WASHINGTON — The delta variant of the novel coronavirus accounts for more than 80% of all genetically sequenced COVID-19 cases nationwide, Dr. Rochelle Walensky, head of the Centers for Disease Control and Prevention, told senators on Tuesday.
The more contagious mutation of the virus accounted for about 50% of all sequenced cases in the week of July 3, marking a sharp increase in delta variant cases. Speaking Tuesday at a hearing before the U.S. Senate Committee on Health, Education, Labor and Pensions, Walensky urged unvaccinated Americans to get their shots to stymie the spread of the virus and other variants.
“Areas with limited vaccine coverage are allowing for the emergence and rapid spread of the highly transmissible delta variant,” she said. “The best way to prevent the spread of COVID-19 variants is to prevent the spread of disease, and vaccination is the most powerful tool we have.”
The delta variant was first detected in India and has since spread to more than 90 countries across the globe, Dr. Anthony Fauci, director of the National Institute of Allergy and Infectious Diseases, said Tuesday.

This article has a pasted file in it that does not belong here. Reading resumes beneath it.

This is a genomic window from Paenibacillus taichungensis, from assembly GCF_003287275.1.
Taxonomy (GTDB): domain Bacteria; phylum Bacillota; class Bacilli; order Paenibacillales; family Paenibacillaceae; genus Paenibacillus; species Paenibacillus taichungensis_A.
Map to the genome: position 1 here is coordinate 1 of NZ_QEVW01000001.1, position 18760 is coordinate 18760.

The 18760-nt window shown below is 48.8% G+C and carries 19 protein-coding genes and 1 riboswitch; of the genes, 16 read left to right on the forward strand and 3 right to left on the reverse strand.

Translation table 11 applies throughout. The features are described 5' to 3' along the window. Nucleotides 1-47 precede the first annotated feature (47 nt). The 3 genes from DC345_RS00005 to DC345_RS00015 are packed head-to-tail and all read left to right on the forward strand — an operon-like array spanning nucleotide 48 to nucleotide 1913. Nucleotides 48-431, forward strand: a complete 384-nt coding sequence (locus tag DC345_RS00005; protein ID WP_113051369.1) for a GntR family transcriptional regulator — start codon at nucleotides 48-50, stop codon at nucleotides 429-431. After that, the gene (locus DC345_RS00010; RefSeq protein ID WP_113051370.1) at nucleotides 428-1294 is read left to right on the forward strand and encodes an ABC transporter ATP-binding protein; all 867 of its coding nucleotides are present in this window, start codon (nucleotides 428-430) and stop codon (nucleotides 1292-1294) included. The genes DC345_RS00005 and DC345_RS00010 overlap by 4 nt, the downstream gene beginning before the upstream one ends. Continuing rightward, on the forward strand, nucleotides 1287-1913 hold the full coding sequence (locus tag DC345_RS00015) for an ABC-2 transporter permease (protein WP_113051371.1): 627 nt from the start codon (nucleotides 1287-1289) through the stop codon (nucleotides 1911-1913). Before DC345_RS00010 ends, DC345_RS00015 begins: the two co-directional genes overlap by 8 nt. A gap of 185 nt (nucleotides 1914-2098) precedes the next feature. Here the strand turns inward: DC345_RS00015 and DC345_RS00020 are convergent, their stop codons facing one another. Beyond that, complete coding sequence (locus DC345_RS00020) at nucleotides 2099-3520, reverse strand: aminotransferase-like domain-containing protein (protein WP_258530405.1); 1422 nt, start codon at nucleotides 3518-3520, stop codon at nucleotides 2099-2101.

“The reason it’s so formidable is the fact that it has the capability of transmitting efficiently from human-to-human in an extraordinary manner well beyond any of the other variants that we’ve experienced up to now, which has led to its becoming the dominant variant in this country,” he told senators.
As delta variant cases continue to rise, officials noted a dramatic increase in the number of virus-related deaths reported across the U.S.
“Over the last week, we have averaged 239 deaths per day, an increase of nearly 48% over the prior week,” Walensky said. “Each death is tragic, and even more heartbreaking when we know that the majority of these deaths can be prevented with a simple, safe, available vaccine.”
Across the U.S., about 56% of the population, or 186.3 million people, had received at least one vaccine dose as of Monday morning, according to the latest numbers available from the Centers for Disease Control and Prevention. Officials said 161.4 million people have so far been fully vaccinated, amounting to about 49% of the population.
More than 34.1 million cases of COVID-19 have been reported in the U.S. since the pandemic began, resulting in over 609,000 deaths, according to numbers compiled by Johns Hopkins University.
“The overwhelming majority of deaths from COVID-19 are now occurring in unvaccinated people,” Walensky said Tuesday. “Vaccines are widely available across the country and this suffering and loss is simply and entirely preventable.”
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